Sodium 4-carboxymethoxyimino-(4-HPR) a novel water-soluble derivative of 4-Oxo-4-HPR endowed with in vivo anticancer activity on solid tumors

Paola Tiberio, Elena Cavadini, Loredana Cleris, Sabrina Dallavalle, Loana Musso, Maria G. Daidone, Valentina Appierto

Research output: Contribution to journalArticlepeer-review

Abstract

4-oxo-N-(4-hydroxyphenyl)retinamide (4-oxo-4-HPR), an active polar metabolite of the synthetic retinoid N-(4-hydroxyphenyl)retinamide (4-HPR), was shown to exert promising antitumor activity through at least two independent mechanisms of action. Specifically, differently from 4-HPR and other retinoids, 4-oxo-4-HPR targets microtubules and inhibits tubulin polymerization causing mitotic arrest and on the other hand, analogously to the parent drug, it induces apoptosis through the activation of a signaling cascade involving the generation of reactive oxygen species (ROS). However, the potential in vivo use of 4-oxo-4-HPR is impaired by its poor solubility. By chemical modification of 4-oxo-4-HPR, a new class of compounds with improved solubility and in vivo bioavailability was obtained. We demonstrated here that, among them, the most promising molecule, sodium 4-carboxymethoxyimino-(4-HPR), was endowed with in vitro antitumor efficacy and entirely preserved the double mechanism of action of the parent drug in cancer cells of different histotypes. In fact, the retinoid induced the activation of the apoptotic cascade related to the generation of ROS through endoplasmic reticulum stress response and upregulation of phospho c-Jun N-terminal kinases and PLAcental Bone morphogenetic protein, leading to cell death through caspase-3 cleavage. Otherwise, sodium 4-carboxymethoxyimino-(4-HPR) caused a marked mitotic arrest coupled with multipolar spindle formation and tubulin depolymerization. To assess the compound antitumor activity, in vivo experiments were performed in three mouse xenograft models (ovarian and breast cancers and mesothelioma). The in vivo results demonstrated that retinoid administration as single agent significantly increased the survival in ovarian cancer xenografts, induced a statistically significant decrease in tumor growth in breast cancer xenografts, and caused a 30% reduction in tumor growth in a mesothelioma mouse model. Even though further studies investigating sodium 4-carboxymethoxyimino-(4-HPR) toxicity and in vitro and in vivo activities in combination with other drugs are required, the double mechanism of action of the retinoid coupled with its in vivo antitumor efficacy and potential low toxicity suggest a promising therapeutic potential for the compound in different solid tumors.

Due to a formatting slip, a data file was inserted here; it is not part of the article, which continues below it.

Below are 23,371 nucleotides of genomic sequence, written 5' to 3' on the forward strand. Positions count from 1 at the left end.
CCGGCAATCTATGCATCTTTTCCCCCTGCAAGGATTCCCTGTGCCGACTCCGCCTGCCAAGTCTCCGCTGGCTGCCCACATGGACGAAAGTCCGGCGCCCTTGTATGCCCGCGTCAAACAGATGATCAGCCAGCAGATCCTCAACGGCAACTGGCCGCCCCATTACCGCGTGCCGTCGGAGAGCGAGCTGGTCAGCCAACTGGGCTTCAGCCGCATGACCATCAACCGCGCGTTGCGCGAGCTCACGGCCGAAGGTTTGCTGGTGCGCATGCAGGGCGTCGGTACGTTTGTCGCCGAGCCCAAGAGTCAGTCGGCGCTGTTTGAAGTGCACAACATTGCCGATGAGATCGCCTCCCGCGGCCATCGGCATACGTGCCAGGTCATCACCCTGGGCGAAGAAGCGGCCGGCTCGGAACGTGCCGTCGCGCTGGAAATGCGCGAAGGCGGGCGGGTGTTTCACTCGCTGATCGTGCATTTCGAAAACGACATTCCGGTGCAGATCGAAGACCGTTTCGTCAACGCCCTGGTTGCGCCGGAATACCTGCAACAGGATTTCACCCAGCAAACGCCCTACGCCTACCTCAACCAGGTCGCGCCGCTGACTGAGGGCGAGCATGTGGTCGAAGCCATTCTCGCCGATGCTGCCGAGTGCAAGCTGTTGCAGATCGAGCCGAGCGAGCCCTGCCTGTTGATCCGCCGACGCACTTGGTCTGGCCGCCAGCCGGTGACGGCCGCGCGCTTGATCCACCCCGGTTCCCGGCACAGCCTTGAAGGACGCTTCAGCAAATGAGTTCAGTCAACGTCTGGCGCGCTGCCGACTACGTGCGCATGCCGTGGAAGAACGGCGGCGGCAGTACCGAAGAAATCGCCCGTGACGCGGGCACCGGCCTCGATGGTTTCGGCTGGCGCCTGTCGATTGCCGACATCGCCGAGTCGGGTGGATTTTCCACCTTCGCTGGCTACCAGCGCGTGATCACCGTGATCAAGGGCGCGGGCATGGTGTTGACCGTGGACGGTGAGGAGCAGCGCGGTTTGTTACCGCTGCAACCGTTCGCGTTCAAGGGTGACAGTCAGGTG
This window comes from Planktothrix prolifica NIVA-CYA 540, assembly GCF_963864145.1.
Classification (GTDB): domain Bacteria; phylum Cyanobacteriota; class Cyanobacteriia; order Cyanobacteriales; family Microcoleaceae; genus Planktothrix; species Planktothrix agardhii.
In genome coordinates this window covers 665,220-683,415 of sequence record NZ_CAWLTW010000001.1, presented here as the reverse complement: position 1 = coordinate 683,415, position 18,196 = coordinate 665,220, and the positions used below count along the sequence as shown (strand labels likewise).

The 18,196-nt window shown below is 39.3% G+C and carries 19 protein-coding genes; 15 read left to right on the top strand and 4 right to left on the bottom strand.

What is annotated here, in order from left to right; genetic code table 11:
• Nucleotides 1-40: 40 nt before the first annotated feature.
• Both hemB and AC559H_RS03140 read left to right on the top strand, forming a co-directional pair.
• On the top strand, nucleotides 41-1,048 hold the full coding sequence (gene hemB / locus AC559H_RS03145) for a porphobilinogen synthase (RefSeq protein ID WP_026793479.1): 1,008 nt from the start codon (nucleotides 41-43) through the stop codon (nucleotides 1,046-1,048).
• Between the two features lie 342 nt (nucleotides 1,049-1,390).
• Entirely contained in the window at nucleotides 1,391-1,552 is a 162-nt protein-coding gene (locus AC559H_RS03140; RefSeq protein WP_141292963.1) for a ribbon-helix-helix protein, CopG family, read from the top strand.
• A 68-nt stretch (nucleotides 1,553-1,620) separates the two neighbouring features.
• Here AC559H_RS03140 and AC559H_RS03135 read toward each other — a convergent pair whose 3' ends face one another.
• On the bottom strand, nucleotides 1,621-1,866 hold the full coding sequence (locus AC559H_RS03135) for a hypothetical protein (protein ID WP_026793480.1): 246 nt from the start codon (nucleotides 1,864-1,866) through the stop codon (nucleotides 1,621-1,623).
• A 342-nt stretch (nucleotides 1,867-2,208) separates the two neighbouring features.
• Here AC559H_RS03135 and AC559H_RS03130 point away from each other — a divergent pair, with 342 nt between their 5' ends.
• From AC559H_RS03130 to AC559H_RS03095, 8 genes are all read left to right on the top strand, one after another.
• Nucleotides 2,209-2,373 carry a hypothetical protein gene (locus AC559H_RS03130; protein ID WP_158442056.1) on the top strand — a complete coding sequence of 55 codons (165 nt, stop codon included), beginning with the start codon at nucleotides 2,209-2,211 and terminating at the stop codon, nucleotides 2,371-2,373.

Original languageEnglish
Article number226
JournalFrontiers in Pharmacology
Volume8
Issue numberAPR
DOIs
Publication statusPublished - Apr 26 2017

Keywords

  • Antimitotic agent
  • Apoptosis
  • Retinoids
  • ROS
  • Sodium 4-carboxymethoxyimino-(4-HPR)
  • Solid tumors
  • Tubulin

ASJC Scopus subject areas

  • Pharmacology
  • Pharmacology (medical)

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